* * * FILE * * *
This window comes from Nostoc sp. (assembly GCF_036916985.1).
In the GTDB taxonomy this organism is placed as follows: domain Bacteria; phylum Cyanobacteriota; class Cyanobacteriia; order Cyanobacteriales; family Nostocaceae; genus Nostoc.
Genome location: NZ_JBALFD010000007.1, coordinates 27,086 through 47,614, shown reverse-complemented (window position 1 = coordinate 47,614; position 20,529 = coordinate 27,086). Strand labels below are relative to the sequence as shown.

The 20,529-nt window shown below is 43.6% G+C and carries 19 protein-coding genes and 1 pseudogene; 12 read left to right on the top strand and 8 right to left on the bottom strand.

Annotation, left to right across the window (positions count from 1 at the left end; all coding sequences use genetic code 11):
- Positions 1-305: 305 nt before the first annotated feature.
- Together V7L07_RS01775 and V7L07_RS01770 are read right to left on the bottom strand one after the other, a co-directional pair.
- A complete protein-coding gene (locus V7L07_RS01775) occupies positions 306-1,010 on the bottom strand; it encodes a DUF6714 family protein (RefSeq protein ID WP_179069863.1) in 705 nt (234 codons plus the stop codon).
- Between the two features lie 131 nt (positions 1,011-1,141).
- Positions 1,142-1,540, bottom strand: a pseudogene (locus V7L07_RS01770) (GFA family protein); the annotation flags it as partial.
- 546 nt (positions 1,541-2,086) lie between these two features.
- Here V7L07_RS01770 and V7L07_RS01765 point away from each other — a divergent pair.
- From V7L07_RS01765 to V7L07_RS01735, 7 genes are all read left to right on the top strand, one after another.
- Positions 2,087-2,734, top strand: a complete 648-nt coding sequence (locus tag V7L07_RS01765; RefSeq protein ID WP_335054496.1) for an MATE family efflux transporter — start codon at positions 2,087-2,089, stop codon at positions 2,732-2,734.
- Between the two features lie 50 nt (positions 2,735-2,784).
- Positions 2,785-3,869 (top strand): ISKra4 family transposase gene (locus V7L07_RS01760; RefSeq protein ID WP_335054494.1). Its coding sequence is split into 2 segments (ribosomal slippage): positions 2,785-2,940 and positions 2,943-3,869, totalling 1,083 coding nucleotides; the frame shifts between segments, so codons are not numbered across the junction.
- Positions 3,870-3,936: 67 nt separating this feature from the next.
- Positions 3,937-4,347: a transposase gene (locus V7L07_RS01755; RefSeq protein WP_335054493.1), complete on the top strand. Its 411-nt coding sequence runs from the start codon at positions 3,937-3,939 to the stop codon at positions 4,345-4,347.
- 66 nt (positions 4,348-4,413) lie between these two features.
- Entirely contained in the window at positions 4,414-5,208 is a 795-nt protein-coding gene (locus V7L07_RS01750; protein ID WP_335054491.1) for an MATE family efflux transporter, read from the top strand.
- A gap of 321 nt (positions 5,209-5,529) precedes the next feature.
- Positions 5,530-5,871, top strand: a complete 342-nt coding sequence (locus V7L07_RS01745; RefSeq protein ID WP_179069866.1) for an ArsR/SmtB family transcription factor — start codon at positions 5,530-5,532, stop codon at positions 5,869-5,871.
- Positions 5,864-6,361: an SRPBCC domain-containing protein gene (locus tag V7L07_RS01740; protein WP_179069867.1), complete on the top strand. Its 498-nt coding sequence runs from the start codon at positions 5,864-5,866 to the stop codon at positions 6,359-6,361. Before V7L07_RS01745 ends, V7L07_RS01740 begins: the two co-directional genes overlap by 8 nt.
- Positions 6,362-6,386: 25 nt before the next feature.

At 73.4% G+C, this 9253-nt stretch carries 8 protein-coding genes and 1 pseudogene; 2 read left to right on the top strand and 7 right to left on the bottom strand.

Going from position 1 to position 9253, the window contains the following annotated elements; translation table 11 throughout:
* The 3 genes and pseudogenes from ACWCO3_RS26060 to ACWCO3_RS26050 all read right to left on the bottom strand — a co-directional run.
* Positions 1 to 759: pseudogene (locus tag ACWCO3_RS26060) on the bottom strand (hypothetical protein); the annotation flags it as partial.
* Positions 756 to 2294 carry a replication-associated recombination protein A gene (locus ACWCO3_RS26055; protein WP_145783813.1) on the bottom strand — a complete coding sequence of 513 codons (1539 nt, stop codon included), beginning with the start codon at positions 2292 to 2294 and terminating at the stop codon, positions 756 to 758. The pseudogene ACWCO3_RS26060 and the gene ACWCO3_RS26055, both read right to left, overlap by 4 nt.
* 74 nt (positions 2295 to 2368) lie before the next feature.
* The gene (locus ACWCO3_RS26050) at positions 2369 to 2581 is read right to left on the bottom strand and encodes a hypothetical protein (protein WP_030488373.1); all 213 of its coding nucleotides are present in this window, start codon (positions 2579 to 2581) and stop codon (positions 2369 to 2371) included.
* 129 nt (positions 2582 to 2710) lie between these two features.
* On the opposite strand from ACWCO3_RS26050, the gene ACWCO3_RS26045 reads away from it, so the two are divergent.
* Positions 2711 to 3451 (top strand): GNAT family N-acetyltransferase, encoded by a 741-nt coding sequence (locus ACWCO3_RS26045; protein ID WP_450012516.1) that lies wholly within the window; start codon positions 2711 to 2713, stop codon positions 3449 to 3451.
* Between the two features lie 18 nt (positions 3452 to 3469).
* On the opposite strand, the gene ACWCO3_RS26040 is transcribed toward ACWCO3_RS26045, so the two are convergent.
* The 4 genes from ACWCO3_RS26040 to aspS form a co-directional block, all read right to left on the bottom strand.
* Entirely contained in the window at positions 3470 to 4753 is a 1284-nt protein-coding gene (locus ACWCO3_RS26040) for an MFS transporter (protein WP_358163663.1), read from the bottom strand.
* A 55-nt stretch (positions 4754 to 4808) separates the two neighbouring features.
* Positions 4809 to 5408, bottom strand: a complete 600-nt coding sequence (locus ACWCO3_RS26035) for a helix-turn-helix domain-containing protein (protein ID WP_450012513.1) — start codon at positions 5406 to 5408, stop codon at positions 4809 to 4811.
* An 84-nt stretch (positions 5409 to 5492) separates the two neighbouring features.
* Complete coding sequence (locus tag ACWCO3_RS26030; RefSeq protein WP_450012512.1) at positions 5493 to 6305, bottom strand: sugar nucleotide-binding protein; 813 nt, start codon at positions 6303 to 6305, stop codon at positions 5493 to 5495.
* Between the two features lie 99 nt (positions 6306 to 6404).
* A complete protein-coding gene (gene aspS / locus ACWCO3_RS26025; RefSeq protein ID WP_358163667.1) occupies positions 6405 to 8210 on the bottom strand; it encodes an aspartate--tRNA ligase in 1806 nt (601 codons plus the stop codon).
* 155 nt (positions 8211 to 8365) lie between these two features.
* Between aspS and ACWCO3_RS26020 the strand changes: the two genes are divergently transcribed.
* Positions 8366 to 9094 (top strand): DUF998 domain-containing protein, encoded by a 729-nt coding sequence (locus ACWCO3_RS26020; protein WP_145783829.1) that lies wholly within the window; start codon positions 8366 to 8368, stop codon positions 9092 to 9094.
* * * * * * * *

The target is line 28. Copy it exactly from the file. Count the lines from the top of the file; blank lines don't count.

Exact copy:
* Positions 1 to 759: pseudogene (locus tag ACWCO3_RS26060) on the bottom strand (hypothetical protein); the annotation flags it as partial.